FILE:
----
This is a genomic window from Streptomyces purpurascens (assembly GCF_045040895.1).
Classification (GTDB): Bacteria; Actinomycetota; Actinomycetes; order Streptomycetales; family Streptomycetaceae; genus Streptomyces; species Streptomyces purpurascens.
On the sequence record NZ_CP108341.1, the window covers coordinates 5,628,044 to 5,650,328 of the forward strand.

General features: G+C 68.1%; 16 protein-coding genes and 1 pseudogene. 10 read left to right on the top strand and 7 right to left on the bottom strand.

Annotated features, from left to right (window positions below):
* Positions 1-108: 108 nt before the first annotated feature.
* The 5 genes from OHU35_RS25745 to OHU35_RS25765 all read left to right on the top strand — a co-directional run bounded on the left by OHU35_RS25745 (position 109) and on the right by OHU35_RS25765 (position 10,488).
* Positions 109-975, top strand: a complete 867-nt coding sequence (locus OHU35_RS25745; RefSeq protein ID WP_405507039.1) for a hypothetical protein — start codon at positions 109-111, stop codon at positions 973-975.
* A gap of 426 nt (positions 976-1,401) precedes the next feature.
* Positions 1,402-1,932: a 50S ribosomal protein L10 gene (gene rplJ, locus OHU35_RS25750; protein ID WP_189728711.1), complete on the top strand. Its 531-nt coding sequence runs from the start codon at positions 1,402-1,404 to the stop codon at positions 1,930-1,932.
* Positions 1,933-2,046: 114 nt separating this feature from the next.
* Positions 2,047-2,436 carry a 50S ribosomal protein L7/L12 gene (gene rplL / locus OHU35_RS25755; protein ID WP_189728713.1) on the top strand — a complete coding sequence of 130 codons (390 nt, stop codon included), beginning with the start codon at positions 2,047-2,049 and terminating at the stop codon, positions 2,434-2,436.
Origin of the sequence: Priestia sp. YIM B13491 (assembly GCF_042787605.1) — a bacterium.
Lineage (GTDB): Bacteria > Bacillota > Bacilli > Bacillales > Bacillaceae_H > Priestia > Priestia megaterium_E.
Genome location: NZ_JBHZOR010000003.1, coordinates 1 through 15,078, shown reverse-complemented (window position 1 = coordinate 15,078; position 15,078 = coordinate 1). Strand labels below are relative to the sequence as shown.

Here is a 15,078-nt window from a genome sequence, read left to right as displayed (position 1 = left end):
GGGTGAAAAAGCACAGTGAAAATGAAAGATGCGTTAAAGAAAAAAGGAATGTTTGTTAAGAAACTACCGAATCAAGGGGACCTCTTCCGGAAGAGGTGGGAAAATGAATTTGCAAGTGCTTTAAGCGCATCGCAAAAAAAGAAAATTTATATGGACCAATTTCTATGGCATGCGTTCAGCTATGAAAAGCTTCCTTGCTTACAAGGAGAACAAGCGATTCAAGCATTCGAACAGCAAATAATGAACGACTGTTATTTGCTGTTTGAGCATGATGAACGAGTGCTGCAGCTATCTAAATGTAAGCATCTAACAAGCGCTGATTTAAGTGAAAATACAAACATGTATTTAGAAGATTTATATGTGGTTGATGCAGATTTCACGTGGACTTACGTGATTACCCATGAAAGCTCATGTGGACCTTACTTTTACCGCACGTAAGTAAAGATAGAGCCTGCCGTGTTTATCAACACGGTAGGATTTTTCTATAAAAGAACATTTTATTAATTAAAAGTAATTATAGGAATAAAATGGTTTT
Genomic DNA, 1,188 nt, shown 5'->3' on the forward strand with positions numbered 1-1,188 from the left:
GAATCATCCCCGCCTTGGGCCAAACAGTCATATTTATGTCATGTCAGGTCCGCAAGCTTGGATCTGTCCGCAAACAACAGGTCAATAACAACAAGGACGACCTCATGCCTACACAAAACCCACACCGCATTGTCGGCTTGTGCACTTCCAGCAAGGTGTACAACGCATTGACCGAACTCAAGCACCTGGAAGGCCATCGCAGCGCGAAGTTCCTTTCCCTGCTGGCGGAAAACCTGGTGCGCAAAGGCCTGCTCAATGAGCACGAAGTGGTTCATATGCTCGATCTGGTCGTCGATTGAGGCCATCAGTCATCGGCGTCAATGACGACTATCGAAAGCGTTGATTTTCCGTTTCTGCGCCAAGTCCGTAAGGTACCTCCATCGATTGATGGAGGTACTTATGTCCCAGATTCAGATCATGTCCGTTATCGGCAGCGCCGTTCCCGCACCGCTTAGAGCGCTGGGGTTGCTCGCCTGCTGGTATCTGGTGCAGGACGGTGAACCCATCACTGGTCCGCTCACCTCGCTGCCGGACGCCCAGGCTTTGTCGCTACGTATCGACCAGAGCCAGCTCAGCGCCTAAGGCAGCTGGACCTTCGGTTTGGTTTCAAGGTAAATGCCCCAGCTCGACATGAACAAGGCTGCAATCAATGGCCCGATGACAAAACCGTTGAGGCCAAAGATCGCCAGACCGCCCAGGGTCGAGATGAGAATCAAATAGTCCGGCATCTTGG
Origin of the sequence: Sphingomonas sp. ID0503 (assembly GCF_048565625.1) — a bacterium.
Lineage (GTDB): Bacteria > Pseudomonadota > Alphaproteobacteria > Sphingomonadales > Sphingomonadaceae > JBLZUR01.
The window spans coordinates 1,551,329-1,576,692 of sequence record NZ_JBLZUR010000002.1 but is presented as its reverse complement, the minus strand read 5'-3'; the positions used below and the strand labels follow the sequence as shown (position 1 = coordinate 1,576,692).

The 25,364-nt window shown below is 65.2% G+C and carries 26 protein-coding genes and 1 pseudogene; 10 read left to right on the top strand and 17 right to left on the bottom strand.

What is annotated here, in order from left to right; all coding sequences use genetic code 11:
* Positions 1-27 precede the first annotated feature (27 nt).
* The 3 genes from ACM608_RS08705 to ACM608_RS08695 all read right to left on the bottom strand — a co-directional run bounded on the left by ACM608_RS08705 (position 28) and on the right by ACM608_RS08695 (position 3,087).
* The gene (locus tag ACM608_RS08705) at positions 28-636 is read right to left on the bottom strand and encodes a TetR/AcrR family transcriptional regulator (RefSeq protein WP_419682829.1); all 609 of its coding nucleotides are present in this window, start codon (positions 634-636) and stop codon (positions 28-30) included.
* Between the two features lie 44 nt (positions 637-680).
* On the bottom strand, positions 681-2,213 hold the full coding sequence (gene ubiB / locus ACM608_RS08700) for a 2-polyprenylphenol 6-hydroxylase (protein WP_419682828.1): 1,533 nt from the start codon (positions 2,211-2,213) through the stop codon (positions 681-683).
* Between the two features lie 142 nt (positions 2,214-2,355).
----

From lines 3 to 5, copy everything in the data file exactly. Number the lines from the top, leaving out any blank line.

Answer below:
On the sequence record NZ_CP108341.1, the window covers coordinates 5,628,044 to 5,650,328 of the forward strand.

General features: G+C 68.1%; 16 protein-coding genes and 1 pseudogene. 10 read left to right on the top strand and 7 right to left on the bottom strand.

Annotated features, from left to right (window positions below):